To set bottom-up goals, start with what the team thinks it can get done as well as what they can stretch to. Work from individual drivers up to meaningful metrics. Bottom-up goals ensure team buy-in and identify new opportunities. Working from the bottom-up ties the individual to the broader mission.
- In addition to building your goals from the top down, a useful exercise is to build goals from the bottom up. It helps get team buy-in and it can identify new opportunities for upside. For bottom-up goals, start with what the team thinks they can commit to-- What they can deliver. Ask them what they can stretch to. Then work from those individual drivers, those individual goals, up to the bigger metrics that matter for the organization. If you have an organization that's trying to drive sales and you have a team full of sales reps, you may look at the individual bottom-up goals of number of calls they're going to make in an hour.
Those then roll up to the number of calls that they're able to connect on in an hour. Which rolls up to a broader goal of the number of pitches that they're making to customers. And a goal above that of how many pitches are being accepted by the customer. That can tie to a bigger goal of the number of contracts sent and pricing being achieved. A bigger goal of contracts being closed and ultimately end up in the big organizational goal of how much revenue is being generated.
Working from the bottom up ties the individual to the broader mission. In terms of identifying new opportunities, I found this out first hand. I had a team where I went to all my team members and I asked them for their profit goal for the year. One team came back to me with five times what I would have expected. I would've given them a goal of, say, five million dollars and they came back and said, "We're gonna get you 25." I was shocked and I asked them, "Where did you get this?".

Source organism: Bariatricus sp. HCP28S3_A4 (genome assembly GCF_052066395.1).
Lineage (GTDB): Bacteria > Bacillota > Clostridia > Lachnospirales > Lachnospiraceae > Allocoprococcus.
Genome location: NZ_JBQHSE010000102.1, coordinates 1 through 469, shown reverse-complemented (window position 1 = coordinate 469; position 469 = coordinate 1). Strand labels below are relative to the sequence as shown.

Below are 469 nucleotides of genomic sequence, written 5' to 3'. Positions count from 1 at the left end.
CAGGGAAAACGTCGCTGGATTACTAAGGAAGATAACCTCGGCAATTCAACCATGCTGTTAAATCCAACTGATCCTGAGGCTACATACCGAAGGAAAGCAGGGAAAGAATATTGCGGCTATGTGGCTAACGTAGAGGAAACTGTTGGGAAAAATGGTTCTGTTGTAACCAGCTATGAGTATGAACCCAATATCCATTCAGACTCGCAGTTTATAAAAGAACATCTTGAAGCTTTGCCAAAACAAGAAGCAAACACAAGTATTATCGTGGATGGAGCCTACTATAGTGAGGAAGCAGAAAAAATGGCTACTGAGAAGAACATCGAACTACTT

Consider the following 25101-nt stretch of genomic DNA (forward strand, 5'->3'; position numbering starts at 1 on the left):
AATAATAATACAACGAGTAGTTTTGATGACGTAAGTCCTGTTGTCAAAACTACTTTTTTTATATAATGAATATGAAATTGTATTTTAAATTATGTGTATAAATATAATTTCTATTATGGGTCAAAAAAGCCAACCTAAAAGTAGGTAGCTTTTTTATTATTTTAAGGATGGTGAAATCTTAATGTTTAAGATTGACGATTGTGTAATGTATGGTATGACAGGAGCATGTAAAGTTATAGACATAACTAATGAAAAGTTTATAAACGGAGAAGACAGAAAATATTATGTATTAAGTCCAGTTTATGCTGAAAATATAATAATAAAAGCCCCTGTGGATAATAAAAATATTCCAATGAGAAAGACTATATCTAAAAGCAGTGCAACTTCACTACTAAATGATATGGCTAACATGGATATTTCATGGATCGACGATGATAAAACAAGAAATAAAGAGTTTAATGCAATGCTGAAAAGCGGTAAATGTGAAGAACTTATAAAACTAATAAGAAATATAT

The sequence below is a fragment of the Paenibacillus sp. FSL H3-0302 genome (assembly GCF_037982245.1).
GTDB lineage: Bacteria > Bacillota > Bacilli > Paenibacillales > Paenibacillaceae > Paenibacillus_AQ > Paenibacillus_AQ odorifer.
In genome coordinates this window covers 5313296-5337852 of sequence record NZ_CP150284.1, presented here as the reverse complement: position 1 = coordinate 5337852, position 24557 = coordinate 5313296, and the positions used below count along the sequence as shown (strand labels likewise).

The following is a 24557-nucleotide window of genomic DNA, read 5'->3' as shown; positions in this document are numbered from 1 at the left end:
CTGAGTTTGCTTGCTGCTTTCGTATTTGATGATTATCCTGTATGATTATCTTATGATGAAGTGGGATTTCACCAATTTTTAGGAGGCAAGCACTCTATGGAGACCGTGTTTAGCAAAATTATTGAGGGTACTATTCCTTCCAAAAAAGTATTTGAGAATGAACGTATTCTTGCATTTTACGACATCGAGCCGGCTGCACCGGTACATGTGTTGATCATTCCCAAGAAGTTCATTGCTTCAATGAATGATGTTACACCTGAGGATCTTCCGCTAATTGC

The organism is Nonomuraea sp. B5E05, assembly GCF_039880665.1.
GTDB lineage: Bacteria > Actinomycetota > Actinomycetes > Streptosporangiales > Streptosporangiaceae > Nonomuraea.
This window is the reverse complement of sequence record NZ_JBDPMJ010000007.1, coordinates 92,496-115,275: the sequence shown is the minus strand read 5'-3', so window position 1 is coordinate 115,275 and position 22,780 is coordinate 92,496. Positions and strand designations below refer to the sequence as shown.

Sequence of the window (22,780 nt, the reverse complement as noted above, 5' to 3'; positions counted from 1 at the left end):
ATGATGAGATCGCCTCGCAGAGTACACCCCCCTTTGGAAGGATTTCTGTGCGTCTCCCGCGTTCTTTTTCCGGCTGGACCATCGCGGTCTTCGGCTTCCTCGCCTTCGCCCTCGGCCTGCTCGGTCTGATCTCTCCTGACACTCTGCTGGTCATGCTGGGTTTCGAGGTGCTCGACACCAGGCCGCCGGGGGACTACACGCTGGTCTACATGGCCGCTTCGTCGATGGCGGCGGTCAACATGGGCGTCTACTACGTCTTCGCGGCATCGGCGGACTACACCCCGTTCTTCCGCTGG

They showed me they had found a huge new opportunity I wasn't aware of. When I went to commit to my boss, I only commited 3x of that 5x they had found. I learned on the back end, they had sandbagged me and the number was 10x what I would've asked for them in the first place. They left up-side for themselves and had hedged their goal to me. They were excited to exceed that hedge, buy they made sure they didn't over-promise to the organization.
Building from the bottom up, in that situation, was great because it brought forth a new opportunity and we were able to roll it into the broader organizational goal. When you go through your goal-setting exercise, go to your team and work from the bottom up. From those low-level metrics that tie to the higher level organizational goals. Look for buy-in from your team, in terms of the goals that they're going to set and try and identify new opportunities for up-side. That bottom-up goal-setting process is going to give you tighter goals that are more closely tied to the broader organizational ones and hopefully help you find new opportunities to pursue.
Along with providing guidance on how to link individual employee goals to organizational strategy, Mike walks you through the different types of goals, including bottom-up, zero-based, commit, and stretch goals. He also helps you use goals to change behaviors, build new skills among employees, and make goals actionable by using incentives and tying them to specific activities. He concludes with a comprehensive plan for setting and implementing goals, and some tips on dealing with challenges such as conflicting goals.
- Identifying goals and goal types
- Setting SMART goals
- Linking goals to business strategy
- Building goals from the bottom up or top down
- Creating stretch goals
- Outlining activities and resources to help employees achieve goals
- Reviewing and revising goals
- Reconciling conflicting goals